Both static application security testing (SAST) and dynamic application security testing (DAST) are methodologies used to test the security of application environments.
- DAST is a black-box security testing method that tests applications from the outside-in.
- SAST is a white-box security testing method that tests applications from the inside-out.
So, when cyber analysts are using SAST, they are pouring through the source code to determine any potential vulnerabilities. DAST, on the other hand, tests applications in their running state in an attempt to stress the applications exactly how a real-life attacker would. In short, DAST finds vulnerabilities in run-time, while SAST finds vulnerabilities in source code. These two different methods both have their strengths and weaknesses, which is why it’s best to use both for more thorough and accurate security.
A Clean Sweep for Code
SAST is fantastic at targeting source code, byte code, and binary vulnerabilities in environments across-the-board. It also finds weaknesses one line at a time before you launch the software, giving you the exact location of each vulnerability. Common vulnerabilities consist of:
- Numerical errors
- Input validation
- Race conditions
- Path traversals
- Pointers and references
SAST thrives in Sequential Design Process environments, real-time systems, mobile applications, and software on embedded devices. Remember: if you want your SAST scanner to be effective, ensure it supports the language for the web application framework; this includes PHP, Java, Python, and more. The scanner also needs support, in turn, from the framework.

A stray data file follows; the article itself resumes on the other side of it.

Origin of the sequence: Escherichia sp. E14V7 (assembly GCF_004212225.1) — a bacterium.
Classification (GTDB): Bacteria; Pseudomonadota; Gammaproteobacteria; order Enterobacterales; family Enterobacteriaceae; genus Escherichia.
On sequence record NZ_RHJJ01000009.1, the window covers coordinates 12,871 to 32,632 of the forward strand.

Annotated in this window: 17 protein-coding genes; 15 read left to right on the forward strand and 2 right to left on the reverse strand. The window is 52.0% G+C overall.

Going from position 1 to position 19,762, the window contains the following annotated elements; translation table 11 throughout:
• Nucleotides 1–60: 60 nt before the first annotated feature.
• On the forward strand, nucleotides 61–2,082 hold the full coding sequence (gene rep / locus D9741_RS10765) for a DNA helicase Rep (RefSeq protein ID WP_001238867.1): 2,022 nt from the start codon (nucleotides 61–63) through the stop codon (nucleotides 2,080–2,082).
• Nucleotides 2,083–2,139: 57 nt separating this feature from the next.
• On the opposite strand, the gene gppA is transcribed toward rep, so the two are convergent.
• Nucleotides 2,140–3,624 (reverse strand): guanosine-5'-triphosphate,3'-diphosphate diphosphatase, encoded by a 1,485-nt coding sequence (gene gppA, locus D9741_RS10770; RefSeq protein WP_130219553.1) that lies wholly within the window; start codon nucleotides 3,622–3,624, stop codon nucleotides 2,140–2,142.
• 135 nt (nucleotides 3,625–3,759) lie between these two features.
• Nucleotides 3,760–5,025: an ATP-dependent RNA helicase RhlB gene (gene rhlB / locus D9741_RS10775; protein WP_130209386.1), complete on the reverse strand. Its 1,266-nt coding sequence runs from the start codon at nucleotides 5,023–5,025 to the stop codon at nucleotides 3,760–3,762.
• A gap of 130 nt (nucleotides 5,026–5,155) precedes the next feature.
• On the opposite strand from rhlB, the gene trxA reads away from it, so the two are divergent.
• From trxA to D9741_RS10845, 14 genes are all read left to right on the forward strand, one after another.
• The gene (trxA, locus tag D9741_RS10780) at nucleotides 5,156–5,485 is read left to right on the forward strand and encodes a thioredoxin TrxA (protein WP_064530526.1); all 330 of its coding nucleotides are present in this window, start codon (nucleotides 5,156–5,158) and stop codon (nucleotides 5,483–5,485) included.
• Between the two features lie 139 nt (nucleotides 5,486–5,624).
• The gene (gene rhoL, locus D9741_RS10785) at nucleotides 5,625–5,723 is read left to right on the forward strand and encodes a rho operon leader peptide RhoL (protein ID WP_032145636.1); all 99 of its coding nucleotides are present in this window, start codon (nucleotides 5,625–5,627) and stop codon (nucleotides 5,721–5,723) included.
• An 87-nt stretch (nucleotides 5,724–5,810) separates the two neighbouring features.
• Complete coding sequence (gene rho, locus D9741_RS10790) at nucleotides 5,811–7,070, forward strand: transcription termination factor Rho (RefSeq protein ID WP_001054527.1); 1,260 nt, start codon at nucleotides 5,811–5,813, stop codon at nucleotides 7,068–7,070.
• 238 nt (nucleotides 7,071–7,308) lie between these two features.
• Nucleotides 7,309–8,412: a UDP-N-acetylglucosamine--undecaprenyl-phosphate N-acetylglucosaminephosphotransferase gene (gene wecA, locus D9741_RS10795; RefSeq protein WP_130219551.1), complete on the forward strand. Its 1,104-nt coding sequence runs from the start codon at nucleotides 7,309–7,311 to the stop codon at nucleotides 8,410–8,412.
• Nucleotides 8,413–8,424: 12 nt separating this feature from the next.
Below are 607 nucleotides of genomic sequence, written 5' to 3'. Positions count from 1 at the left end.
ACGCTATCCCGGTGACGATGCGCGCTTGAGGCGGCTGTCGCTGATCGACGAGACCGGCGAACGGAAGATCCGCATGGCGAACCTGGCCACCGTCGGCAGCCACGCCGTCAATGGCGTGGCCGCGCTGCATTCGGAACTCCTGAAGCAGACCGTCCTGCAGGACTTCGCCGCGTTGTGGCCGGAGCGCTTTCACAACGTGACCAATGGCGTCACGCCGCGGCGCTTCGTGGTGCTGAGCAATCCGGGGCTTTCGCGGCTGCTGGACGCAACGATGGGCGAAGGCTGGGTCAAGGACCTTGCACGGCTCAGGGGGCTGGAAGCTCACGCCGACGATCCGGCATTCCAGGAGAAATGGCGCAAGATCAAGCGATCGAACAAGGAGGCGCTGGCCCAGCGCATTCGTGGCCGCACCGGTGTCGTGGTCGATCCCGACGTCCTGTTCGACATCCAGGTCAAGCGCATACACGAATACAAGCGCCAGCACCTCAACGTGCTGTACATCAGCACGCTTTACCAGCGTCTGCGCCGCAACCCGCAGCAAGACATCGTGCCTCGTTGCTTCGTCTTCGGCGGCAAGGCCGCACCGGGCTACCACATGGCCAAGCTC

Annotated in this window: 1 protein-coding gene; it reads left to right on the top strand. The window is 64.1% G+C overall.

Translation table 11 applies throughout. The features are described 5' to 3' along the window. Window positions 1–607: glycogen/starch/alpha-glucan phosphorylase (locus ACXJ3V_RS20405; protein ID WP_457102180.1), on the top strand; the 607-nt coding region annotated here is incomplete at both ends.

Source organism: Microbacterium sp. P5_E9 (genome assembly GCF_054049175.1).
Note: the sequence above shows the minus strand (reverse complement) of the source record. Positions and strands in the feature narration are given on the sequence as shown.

A Full Framework Analysis
DAST handles the complicated aspects of app security, discovering weaknesses within the entire application framework, including:
- Web proxies
- Servers (AWS, Azure, physical, etc.)
- Databases (MySQL, Oracle, Microsoft, etc.)
- Caches (out-of-process, in-process)
Since DAST takes place in a running environment, all interconnected structures that exist outside of your source code are simultaneously being tested to expose vulnerabilities. Pinpointing misconfigurations between all app environments gives DevOps a deeper understanding of vulnerability particulars while also exposing potential threats outside-the-code. Because SAST doesn’t take an app’s entire external framework into consideration, DAST complements SAST’s work. DAST provides results in an HTTP request that can be replayed for verifiability. This combination of run-time testing and replayable results makes DAST incredibly accurate and dynamic enough to provide vulnerability repeatability.
A Two-Pronged Attack
DAST and SAST should both be implemented on two fronts, automated and manual. Services, like Orenda Security, provide automated and manual assessments for both methods of application security testing. Automated DAST assessments can give good overall coverage of app framework and perform basic attacks and stress patterns. At the same time, manual assessments can dive deep into hyper-specific attack patterns and attempt to leverage expert insights to perform complex attack patterns. This combination can uncover complex and simple vulnerabilities while ensuring that every known attack pattern is replicated thoroughly across app frameworks.
Note: Good SAST providers should also leverage automated solutions while still using SMEs to manually review code vulnerabilities.
SAST and DAST make for a dynamic duo by helping WebOps uncover vulnerabilities in applications. If you’re looking for security experts who provide thorough automatic and manual reviews of applications via SAST, DAST, and penetration testing, contact us now.